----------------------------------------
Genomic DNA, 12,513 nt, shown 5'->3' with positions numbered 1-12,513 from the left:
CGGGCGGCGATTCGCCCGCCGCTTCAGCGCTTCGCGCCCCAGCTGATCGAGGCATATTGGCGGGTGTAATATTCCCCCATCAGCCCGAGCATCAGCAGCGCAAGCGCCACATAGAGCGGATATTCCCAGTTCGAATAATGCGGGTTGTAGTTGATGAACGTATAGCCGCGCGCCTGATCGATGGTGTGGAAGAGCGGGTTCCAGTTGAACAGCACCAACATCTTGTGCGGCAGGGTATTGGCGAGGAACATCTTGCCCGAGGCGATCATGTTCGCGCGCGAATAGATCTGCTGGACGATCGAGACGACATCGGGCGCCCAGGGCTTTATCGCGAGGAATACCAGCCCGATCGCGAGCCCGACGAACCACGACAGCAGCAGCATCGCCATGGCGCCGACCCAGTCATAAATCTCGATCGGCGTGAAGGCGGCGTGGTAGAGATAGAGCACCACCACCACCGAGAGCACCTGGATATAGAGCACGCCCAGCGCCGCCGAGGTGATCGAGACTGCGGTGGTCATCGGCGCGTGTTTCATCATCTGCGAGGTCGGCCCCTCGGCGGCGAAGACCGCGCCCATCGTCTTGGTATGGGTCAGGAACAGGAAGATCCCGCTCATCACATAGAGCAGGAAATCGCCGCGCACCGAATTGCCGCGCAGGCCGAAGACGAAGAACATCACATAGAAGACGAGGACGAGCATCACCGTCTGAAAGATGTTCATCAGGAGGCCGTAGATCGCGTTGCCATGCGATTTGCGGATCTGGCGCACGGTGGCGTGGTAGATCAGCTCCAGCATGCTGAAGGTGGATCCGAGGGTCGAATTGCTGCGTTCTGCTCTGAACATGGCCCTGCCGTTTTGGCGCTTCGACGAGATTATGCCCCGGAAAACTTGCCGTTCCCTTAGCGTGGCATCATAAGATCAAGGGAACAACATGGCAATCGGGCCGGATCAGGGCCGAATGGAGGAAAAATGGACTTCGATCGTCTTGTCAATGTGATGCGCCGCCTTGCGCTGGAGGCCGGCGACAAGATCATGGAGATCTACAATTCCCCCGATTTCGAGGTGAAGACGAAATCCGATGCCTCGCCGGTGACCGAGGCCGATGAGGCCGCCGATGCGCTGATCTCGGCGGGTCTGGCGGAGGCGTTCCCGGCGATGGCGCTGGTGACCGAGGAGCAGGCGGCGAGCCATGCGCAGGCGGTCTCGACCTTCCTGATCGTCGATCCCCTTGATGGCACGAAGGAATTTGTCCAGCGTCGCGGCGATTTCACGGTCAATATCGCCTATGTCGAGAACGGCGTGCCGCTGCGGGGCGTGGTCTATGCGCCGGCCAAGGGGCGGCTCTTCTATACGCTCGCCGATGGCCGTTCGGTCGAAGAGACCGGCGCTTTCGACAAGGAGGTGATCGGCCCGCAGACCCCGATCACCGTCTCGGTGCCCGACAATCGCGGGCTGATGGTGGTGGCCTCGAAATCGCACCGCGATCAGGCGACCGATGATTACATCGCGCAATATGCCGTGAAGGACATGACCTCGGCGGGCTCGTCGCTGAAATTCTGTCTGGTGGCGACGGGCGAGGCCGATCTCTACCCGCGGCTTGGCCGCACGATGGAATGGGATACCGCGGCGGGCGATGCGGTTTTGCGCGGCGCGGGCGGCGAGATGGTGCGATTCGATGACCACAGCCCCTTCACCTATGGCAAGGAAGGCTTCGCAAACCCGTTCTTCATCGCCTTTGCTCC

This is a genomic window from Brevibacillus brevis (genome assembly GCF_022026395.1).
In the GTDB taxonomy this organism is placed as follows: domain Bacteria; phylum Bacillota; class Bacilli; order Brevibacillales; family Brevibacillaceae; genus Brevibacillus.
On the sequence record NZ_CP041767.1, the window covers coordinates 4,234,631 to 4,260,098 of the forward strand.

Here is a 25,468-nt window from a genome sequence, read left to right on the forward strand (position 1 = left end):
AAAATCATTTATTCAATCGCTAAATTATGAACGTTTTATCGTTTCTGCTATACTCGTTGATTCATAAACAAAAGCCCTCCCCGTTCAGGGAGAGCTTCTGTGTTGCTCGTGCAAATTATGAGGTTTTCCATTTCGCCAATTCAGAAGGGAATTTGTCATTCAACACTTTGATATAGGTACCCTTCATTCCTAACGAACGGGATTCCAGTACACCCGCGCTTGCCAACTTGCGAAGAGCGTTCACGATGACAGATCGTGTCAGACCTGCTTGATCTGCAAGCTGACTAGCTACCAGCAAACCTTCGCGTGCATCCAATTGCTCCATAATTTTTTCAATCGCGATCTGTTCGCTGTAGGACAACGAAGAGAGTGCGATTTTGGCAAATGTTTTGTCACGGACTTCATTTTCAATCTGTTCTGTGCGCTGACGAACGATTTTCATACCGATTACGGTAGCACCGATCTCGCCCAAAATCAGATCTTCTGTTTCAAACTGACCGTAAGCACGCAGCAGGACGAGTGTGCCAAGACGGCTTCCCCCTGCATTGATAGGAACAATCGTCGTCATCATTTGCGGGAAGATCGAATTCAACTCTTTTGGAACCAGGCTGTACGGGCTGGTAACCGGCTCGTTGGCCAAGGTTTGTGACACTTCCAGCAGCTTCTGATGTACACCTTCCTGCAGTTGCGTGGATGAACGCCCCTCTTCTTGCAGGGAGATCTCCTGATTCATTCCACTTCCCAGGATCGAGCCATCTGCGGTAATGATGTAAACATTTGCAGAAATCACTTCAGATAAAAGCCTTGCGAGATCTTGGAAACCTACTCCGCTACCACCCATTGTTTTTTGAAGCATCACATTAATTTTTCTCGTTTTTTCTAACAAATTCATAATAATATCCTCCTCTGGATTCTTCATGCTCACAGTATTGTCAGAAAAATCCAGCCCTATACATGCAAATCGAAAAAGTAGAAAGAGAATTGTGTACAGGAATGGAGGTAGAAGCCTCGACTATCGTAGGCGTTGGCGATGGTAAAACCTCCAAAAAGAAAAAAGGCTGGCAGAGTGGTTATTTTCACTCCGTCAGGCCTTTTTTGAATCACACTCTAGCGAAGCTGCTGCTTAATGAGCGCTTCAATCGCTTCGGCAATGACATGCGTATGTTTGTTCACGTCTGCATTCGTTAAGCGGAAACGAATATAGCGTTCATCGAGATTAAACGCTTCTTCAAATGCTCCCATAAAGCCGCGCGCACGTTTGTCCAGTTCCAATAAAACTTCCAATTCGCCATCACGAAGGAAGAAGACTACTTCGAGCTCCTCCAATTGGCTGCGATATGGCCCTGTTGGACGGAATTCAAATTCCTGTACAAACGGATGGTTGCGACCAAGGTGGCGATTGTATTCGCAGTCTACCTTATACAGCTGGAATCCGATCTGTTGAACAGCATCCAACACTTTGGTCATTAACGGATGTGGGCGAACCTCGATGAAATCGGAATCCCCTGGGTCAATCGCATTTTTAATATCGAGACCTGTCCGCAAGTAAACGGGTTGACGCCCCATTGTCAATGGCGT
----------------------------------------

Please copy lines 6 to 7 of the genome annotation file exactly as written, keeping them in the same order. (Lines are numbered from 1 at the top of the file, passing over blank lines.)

Here is a 25,468-nt window from a genome sequence, read left to right on the forward strand (position 1 = left end):
AAAATCATTTATTCAATCGCTAAATTATGAACGTTTTATCGTTTCTGCTATACTCGTTGATTCATAAACAAAAGCCCTCCCCGTTCAGGGAGAGCTTCTGTGTTGCTCGTGCAAATTATGAGGTTTTCCATTTCGCCAATTCAGAAGGGAATTTGTCATTCAACACTTTGATATAGGTACCCTTCATTCCTAACGAACGGGATTCCAGTACACCCGCGCTTGCCAACTTGCGAAGAGCGTTCACGATGACAGATCGTGTCAGACCTGCTTGATCTGCAAGCTGACTAGCTACCAGCAAACCTTCGCGTGCATCCAATTGCTCCATAATTTTTTCAATCGCGATCTGTTCGCTGTAGGACAACGAAGAGAGTGCGATTTTGGCAAATGTTTTGTCACGGACTTCATTTTCAATCTGTTCTGTGCGCTGACGAACGATTTTCATACCGATTACGGTAGCACCGATCTCGCCCAAAATCAGATCTTCTGTTTCAAACTGACCGTAAGCACGCAGCAGGACGAGTGTGCCAAGACGGCTTCCCCCTGCATTGATAGGAACAATCGTCGTCATCATTTGCGGGAAGATCGAATTCAACTCTTTTGGAACCAGGCTGTACGGGCTGGTAACCGGCTCGTTGGCCAAGGTTTGTGACACTTCCAGCAGCTTCTGATGTACACCTTCCTGCAGTTGCGTGGATGAACGCCCCTCTTCTTGCAGGGAGATCTCCTGATTCATTCCACTTCCCAGGATCGAGCCATCTGCGGTAATGATGTAAACATTTGCAGAAATCACTTCAGATAAAAGCCTTGCGAGATCTTGGAAACCTACTCCGCTACCACCCATTGTTTTTTGAAGCATCACATTAATTTTTCTCGTTTTTTCTAACAAATTCATAATAATATCCTCCTCTGGATTCTTCATGCTCACAGTATTGTCAGAAAAATCCAGCCCTATACATGCAAATCGAAAAAGTAGAAAGAGAATTGTGTACAGGAATGGAGGTAGAAGCCTCGACTATCGTAGGCGTTGGCGATGGTAAAACCTCCAAAAAGAAAAAAGGCTGGCAGAGTGGTTATTTTCACTCCGTCAGGCCTTTTTTGAATCACACTCTAGCGAAGCTGCTGCTTAATGAGCGCTTCAATCGCTTCGGCAATGACATGCGTATGTTTGTTCACGTCTGCATTCGTTAAGCGGAAACGAATATAGCGTTCATCGAGATTAAACGCTTCTTCAAATGCTCCCATAAAGCCGCGCGCACGTTTGTCCAGTTCCAATAAAACTTCCAATTCGCCATCACGAAGGAAGAAGACTACTTCGAGCTCCTCCAATTGGCTGCGATATGGCCCTGTTGGACGGAATTCAAATTCCTGTACAAACGGATGGTTGCGACCAAGGTGGCGATTGTATTCGCAGTCTACCTTATACAGCTGGAATCCGATCTGTTGAACAGCATCCAACACTTTGGTCATTAACGGATGTGGGCGAACCTCGATGAAATCGGAATCCCCTGGGTCAATCGCATTTTTAATATCGAGACCTGTCCGCAAGTAAACGGGTTGACGCCCCATTGTCAATGGCGT